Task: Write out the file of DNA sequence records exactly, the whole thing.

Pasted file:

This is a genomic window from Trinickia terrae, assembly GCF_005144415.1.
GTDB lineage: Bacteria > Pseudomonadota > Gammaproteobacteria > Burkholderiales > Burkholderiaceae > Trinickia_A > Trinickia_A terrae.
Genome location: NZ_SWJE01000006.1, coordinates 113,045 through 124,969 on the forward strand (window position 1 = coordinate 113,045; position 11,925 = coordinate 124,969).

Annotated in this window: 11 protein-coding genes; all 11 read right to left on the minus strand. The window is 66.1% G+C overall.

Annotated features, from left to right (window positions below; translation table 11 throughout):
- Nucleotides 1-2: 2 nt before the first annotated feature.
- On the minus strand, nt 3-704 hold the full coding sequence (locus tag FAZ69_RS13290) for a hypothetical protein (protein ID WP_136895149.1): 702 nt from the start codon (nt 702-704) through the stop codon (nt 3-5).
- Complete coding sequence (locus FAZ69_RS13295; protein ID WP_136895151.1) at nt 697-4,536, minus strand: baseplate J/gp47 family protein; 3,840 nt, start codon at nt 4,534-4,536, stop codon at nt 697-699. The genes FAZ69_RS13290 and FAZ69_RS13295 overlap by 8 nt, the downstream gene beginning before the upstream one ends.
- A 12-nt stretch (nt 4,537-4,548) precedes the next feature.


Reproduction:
This is a genomic window from Trinickia terrae, assembly GCF_005144415.1.
GTDB lineage: Bacteria > Pseudomonadota > Gammaproteobacteria > Burkholderiales > Burkholderiaceae > Trinickia_A > Trinickia_A terrae.
Genome location: NZ_SWJE01000006.1, coordinates 113,045 through 124,969 on the forward strand (window position 1 = coordinate 113,045; position 11,925 = coordinate 124,969).

Annotated in this window: 11 protein-coding genes; all 11 read right to left on the minus strand. The window is 66.1% G+C overall.

Annotated features, from left to right (window positions below; translation table 11 throughout):
- Nucleotides 1-2: 2 nt before the first annotated feature.
- On the minus strand, nt 3-704 hold the full coding sequence (locus tag FAZ69_RS13290) for a hypothetical protein (protein ID WP_136895149.1): 702 nt from the start codon (nt 702-704) through the stop codon (nt 3-5).
- Complete coding sequence (locus FAZ69_RS13295; protein ID WP_136895151.1) at nt 697-4,536, minus strand: baseplate J/gp47 family protein; 3,840 nt, start codon at nt 4,534-4,536, stop codon at nt 697-699. The genes FAZ69_RS13290 and FAZ69_RS13295 overlap by 8 nt, the downstream gene beginning before the upstream one ends.
- A 12-nt stretch (nt 4,537-4,548) precedes the next feature.